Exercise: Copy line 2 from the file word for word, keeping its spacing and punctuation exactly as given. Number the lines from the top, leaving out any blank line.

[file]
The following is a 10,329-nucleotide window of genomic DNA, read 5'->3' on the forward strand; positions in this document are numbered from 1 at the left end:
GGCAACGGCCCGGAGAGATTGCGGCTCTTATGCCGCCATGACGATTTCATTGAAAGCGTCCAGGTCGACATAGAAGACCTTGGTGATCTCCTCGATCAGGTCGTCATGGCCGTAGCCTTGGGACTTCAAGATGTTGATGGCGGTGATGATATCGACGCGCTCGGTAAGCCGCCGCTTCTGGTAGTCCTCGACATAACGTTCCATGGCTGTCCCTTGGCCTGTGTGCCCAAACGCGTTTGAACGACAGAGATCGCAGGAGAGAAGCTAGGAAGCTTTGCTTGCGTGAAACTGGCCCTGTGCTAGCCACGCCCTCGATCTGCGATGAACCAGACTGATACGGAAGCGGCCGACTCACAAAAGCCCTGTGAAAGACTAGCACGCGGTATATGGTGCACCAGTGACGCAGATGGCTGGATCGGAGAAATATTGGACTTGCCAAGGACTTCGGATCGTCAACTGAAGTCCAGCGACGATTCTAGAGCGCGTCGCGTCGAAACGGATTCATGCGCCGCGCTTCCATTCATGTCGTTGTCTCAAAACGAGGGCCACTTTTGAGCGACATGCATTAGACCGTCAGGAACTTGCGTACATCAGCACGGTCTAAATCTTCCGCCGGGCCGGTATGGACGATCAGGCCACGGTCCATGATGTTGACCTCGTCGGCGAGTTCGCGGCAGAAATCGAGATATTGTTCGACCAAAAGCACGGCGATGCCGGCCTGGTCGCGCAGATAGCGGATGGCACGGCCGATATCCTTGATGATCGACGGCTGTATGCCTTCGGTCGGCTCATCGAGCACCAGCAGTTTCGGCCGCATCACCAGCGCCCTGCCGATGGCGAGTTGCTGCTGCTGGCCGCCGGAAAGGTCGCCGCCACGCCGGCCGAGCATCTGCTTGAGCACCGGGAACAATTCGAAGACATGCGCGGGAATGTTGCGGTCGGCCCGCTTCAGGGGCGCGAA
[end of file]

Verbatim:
GGCAACGGCCCGGAGAGATTGCGGCTCTTATGCCGCCATGACGATTTCATTGAAAGCGTCCAGGTCGACATAGAAGACCTTGGTGATCTCCTCGATCAGGTCGTCATGGCCGTAGCCTTGGGACTTCAAGATGTTGATGGCGGTGATGATATCGACGCGCTCGGTAAGCCGCCGCTTCTGGTAGTCCTCGACATAACGTTCCATGGCTGTCCCTTGGCCTGTGTGCCCAAACGCGTTTGAACGACAGAGATCGCAGGAGAGAAGCTAGGAAGCTTTGCTTGCGTGAAACTGGCCCTGTGCTAGCCACGCCCTCGATCTGCGATGAACCAGACTGATACGGAAGCGGCCGACTCACAAAAGCCCTGTGAAAGACTAGCACGCGGTATATGGTGCACCAGTGACGCAGATGGCTGGATCGGAGAAATATTGGACTTGCCAAGGACTTCGGATCGTCAACTGAAGTCCAGCGACGATTCTAGAGCGCGTCGCGTCGAAACGGATTCATGCGCCGCGCTTCCATTCATGTCGTTGTCTCAAAACGAGGGCCACTTTTGAGCGACATGCATTAGACCGTCAGGAACTTGCGTACATCAGCACGGTCTAAATCTTCCGCCGGGCCGGTATGGACGATCAGGCCACGGTCCATGATGTTGACCTCGTCGGCGAGTTCGCGGCAGAAATCGAGATATTGTTCGACCAAAAGCACGGCGATGCCGGCCTGGTCGCGCAGATAGCGGATGGCACGGCCGATATCCTTGATGATCGACGGCTGTATGCCTTCGGTCGGCTCATCGAGCACCAGCAGTTTCGGCCGCATCACCAGCGCCCTGCCGATGGCGAGTTGCTGCTGCTGGCCGCCGGAAAGGTCGCCGCCACGCCGGCCGAGCATCTGCTTGAGCACCGGGAACAATTCGAAGACATGCGCGGGAATGTTGCGGTCGGCCCGCTTCAGGGGCGCGAA